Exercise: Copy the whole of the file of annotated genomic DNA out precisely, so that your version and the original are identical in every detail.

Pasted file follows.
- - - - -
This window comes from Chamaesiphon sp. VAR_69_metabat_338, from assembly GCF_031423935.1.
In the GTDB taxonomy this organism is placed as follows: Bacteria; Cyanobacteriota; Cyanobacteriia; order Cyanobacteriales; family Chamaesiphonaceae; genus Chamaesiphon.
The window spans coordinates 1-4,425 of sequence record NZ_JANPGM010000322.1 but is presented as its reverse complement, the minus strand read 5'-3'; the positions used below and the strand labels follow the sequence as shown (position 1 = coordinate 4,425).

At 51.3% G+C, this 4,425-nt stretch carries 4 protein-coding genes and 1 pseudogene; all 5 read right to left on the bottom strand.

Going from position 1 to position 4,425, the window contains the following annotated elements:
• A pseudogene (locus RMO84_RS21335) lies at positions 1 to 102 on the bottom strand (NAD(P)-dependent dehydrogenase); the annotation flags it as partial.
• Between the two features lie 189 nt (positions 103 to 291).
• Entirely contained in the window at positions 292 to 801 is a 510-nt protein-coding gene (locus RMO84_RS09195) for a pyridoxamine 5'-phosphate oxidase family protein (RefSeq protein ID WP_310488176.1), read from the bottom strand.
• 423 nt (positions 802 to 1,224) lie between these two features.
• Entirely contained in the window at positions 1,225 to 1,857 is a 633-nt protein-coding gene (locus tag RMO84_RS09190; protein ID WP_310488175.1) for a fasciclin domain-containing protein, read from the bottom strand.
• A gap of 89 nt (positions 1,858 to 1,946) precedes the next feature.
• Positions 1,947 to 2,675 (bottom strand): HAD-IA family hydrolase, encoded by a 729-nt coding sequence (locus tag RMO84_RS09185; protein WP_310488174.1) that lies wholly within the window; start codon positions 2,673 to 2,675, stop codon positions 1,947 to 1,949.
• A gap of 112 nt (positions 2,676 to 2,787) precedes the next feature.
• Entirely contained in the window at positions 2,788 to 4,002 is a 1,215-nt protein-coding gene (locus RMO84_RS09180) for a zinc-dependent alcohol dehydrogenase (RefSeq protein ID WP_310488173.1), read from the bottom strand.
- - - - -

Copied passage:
This window comes from Chamaesiphon sp. VAR_69_metabat_338, from assembly GCF_031423935.1.
In the GTDB taxonomy this organism is placed as follows: Bacteria; Cyanobacteriota; Cyanobacteriia; order Cyanobacteriales; family Chamaesiphonaceae; genus Chamaesiphon.
The window spans coordinates 1-4,425 of sequence record NZ_JANPGM010000322.1 but is presented as its reverse complement, the minus strand read 5'-3'; the positions used below and the strand labels follow the sequence as shown (position 1 = coordinate 4,425).

At 51.3% G+C, this 4,425-nt stretch carries 4 protein-coding genes and 1 pseudogene; all 5 read right to left on the bottom strand.

Going from position 1 to position 4,425, the window contains the following annotated elements:
• A pseudogene (locus RMO84_RS21335) lies at positions 1 to 102 on the bottom strand (NAD(P)-dependent dehydrogenase); the annotation flags it as partial.
• Between the two features lie 189 nt (positions 103 to 291).
• Entirely contained in the window at positions 292 to 801 is a 510-nt protein-coding gene (locus RMO84_RS09195) for a pyridoxamine 5'-phosphate oxidase family protein (RefSeq protein ID WP_310488176.1), read from the bottom strand.
• 423 nt (positions 802 to 1,224) lie between these two features.
• Entirely contained in the window at positions 1,225 to 1,857 is a 633-nt protein-coding gene (locus tag RMO84_RS09190; protein ID WP_310488175.1) for a fasciclin domain-containing protein, read from the bottom strand.
• A gap of 89 nt (positions 1,858 to 1,946) precedes the next feature.
• Positions 1,947 to 2,675 (bottom strand): HAD-IA family hydrolase, encoded by a 729-nt coding sequence (locus tag RMO84_RS09185; protein WP_310488174.1) that lies wholly within the window; start codon positions 2,673 to 2,675, stop codon positions 1,947 to 1,949.
• A gap of 112 nt (positions 2,676 to 2,787) precedes the next feature.
• Entirely contained in the window at positions 2,788 to 4,002 is a 1,215-nt protein-coding gene (locus RMO84_RS09180) for a zinc-dependent alcohol dehydrogenase (RefSeq protein ID WP_310488173.1), read from the bottom strand.